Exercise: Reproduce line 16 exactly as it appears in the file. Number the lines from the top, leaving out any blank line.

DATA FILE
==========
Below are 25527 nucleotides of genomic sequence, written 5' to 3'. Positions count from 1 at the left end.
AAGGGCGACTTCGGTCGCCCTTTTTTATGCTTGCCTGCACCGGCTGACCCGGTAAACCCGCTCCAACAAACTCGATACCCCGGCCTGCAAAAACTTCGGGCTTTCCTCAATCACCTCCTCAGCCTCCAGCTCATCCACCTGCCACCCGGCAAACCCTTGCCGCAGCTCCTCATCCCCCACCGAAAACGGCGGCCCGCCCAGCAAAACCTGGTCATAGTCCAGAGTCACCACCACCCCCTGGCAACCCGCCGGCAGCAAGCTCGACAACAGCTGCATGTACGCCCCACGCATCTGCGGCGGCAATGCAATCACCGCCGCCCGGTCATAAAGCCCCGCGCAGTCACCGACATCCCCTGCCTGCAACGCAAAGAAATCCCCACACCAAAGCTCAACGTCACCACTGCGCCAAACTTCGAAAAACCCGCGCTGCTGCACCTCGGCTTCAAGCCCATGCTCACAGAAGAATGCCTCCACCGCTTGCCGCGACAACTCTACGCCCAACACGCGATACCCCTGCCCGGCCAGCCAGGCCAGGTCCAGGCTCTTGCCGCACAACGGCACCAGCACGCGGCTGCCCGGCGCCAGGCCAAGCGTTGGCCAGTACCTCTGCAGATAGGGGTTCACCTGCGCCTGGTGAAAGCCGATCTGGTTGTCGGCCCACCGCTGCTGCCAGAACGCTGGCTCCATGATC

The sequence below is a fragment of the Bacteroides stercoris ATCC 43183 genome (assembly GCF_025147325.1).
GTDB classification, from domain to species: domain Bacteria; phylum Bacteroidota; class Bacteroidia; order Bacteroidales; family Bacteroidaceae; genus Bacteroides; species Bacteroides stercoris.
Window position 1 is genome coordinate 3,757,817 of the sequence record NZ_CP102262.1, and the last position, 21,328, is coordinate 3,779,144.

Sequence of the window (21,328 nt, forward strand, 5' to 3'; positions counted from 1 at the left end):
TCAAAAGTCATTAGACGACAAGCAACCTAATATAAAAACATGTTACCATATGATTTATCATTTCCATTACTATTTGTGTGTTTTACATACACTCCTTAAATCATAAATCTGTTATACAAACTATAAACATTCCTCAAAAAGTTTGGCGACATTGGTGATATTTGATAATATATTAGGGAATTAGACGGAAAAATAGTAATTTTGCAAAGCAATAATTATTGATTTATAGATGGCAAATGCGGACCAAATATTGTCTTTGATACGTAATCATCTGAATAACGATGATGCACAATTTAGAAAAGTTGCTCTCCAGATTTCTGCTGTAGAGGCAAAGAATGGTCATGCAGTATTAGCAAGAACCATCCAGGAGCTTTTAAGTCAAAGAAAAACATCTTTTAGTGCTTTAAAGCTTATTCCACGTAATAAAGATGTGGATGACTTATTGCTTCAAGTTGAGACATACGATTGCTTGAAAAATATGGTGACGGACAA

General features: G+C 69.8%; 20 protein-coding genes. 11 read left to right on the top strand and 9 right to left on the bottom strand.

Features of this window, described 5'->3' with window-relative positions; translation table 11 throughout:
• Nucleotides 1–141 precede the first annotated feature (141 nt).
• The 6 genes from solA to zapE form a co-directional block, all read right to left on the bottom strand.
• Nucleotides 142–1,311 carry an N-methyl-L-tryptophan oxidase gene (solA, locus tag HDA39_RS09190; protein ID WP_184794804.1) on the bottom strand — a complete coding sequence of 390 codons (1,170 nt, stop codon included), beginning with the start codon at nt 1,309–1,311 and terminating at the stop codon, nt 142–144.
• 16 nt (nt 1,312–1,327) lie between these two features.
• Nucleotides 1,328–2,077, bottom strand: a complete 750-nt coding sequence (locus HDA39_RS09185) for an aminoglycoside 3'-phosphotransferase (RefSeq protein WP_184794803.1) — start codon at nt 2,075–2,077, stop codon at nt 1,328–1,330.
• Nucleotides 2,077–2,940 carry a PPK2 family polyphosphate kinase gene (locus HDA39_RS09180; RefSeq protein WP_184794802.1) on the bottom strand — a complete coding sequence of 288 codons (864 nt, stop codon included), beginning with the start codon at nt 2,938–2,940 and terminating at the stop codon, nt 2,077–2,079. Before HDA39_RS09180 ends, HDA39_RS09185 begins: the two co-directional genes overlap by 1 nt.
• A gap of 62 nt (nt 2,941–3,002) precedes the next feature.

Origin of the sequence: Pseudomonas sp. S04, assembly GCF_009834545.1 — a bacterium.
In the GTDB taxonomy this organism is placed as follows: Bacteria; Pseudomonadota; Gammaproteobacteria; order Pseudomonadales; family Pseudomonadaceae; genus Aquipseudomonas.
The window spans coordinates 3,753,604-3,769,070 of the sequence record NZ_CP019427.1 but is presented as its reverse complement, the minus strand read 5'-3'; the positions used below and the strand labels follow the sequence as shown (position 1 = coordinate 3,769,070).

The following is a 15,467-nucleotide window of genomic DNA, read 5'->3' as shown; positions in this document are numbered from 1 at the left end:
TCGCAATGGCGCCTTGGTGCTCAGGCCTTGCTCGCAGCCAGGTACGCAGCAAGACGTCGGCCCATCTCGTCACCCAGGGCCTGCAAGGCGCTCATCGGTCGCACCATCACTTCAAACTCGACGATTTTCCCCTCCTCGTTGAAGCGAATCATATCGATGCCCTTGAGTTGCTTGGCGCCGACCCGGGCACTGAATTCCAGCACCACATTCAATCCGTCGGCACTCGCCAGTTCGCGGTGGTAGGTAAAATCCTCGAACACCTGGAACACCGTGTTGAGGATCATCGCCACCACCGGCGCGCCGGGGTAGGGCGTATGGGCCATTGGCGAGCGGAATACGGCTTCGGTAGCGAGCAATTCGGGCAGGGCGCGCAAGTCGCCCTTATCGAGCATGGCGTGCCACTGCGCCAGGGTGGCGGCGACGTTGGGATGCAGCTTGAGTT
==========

• A gap of 62 nt (nt 2,941–3,002) precedes the next feature.